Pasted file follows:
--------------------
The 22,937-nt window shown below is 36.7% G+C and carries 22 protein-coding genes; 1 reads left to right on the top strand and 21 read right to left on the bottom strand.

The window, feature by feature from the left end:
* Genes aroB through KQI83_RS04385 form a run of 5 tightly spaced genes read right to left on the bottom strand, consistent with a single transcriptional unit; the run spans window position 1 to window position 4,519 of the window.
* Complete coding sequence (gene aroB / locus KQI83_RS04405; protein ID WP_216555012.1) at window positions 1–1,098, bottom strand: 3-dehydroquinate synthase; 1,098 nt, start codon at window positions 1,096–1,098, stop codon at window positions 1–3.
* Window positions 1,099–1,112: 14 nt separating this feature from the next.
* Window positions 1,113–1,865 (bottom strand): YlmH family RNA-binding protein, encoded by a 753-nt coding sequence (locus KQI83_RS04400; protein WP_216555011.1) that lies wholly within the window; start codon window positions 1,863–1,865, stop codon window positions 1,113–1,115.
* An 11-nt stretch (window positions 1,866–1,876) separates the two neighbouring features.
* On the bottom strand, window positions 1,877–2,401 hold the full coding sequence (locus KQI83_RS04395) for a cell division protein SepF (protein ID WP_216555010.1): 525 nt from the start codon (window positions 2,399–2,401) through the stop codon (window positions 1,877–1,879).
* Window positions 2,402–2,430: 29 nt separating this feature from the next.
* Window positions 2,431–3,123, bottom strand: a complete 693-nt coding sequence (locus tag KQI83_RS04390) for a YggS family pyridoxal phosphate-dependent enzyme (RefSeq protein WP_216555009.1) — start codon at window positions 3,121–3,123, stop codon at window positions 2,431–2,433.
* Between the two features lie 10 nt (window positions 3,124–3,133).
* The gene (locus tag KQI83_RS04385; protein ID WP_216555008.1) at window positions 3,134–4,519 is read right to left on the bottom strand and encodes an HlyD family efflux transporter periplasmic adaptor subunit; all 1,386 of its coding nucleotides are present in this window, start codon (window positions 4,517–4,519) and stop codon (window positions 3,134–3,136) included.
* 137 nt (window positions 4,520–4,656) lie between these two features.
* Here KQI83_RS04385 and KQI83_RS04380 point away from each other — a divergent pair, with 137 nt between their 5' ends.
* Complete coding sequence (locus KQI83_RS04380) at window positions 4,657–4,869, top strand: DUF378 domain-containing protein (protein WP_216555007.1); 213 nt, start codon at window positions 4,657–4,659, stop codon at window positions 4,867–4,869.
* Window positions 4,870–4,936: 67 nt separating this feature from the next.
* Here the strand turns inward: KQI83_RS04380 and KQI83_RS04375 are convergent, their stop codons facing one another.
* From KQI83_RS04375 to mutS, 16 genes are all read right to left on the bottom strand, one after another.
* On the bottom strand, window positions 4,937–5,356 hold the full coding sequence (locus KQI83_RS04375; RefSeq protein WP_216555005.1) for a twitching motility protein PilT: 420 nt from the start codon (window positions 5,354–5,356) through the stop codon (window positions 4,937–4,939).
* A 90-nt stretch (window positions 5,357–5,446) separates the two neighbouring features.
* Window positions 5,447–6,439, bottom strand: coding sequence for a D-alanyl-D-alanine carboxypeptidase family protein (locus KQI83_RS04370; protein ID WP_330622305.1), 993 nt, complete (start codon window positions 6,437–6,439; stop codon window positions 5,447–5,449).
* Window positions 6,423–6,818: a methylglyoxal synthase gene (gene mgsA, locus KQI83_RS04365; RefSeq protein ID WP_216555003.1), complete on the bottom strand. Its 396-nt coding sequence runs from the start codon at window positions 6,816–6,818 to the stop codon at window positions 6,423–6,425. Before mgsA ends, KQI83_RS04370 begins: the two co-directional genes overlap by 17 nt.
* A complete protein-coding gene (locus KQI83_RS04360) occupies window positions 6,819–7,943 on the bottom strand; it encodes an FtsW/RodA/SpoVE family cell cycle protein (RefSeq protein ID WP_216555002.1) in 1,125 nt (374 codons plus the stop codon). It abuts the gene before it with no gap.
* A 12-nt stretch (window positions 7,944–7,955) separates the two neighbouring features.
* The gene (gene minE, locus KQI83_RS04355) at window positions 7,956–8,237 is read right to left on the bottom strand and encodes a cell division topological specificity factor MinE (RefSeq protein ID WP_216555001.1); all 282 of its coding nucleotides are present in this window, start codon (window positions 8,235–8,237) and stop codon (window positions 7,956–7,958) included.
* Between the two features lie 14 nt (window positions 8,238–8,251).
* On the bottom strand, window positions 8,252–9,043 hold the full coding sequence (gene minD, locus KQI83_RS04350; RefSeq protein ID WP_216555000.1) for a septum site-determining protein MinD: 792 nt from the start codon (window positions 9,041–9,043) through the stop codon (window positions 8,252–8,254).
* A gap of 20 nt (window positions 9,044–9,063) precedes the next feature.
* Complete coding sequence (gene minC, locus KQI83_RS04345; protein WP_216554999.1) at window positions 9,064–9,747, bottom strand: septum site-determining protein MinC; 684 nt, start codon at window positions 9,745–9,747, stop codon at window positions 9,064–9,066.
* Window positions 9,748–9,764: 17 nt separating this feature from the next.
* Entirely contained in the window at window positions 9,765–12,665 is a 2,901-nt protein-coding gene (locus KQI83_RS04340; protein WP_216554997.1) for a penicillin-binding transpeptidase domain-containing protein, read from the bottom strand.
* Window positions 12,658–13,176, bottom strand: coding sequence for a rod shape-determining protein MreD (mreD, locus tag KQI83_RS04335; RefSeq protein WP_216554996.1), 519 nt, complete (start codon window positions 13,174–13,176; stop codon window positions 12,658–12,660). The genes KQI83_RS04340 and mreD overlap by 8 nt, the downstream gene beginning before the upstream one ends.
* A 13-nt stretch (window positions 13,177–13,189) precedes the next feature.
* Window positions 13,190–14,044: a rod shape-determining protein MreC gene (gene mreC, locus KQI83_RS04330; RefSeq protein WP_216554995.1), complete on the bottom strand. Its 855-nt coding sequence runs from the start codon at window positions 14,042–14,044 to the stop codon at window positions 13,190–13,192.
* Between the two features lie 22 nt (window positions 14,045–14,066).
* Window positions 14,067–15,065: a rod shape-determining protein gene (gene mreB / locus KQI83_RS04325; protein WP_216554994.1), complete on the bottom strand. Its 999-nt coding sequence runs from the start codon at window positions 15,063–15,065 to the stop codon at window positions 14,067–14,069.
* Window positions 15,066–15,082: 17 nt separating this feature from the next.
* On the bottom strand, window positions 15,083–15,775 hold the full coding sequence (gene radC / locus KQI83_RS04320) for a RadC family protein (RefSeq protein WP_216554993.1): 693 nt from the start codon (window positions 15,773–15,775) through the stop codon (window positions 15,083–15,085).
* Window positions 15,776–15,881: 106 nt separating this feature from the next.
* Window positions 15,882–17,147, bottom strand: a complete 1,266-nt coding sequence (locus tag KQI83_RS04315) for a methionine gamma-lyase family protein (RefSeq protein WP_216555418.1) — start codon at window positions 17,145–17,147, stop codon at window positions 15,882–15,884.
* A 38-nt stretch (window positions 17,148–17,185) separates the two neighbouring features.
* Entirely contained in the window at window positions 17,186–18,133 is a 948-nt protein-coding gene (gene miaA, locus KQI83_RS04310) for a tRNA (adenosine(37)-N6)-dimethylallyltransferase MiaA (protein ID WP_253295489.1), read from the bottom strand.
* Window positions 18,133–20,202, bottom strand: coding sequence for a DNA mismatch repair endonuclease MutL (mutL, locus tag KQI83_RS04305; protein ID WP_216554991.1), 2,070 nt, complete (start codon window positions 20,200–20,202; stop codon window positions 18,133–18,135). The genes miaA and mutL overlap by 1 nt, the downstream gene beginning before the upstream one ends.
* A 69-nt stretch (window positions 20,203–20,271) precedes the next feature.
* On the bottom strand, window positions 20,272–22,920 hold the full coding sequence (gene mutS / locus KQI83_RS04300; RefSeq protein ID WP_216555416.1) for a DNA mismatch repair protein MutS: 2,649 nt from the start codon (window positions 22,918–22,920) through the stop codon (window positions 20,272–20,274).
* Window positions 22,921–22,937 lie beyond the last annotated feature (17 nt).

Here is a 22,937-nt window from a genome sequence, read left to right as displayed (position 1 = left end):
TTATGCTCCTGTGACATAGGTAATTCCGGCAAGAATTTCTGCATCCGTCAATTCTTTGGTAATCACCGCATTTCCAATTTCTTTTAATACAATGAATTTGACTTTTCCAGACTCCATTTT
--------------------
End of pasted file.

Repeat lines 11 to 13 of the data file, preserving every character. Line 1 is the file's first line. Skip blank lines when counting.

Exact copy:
* Between the two features lie 10 nt (window positions 3,124–3,133).
* The gene (locus tag KQI83_RS04385; protein ID WP_216555008.1) at window positions 3,134–4,519 is read right to left on the bottom strand and encodes an HlyD family efflux transporter periplasmic adaptor subunit; all 1,386 of its coding nucleotides are present in this window, start codon (window positions 4,517–4,519) and stop codon (window positions 3,134–3,136) included.
* 137 nt (window positions 4,520–4,656) lie between these two features.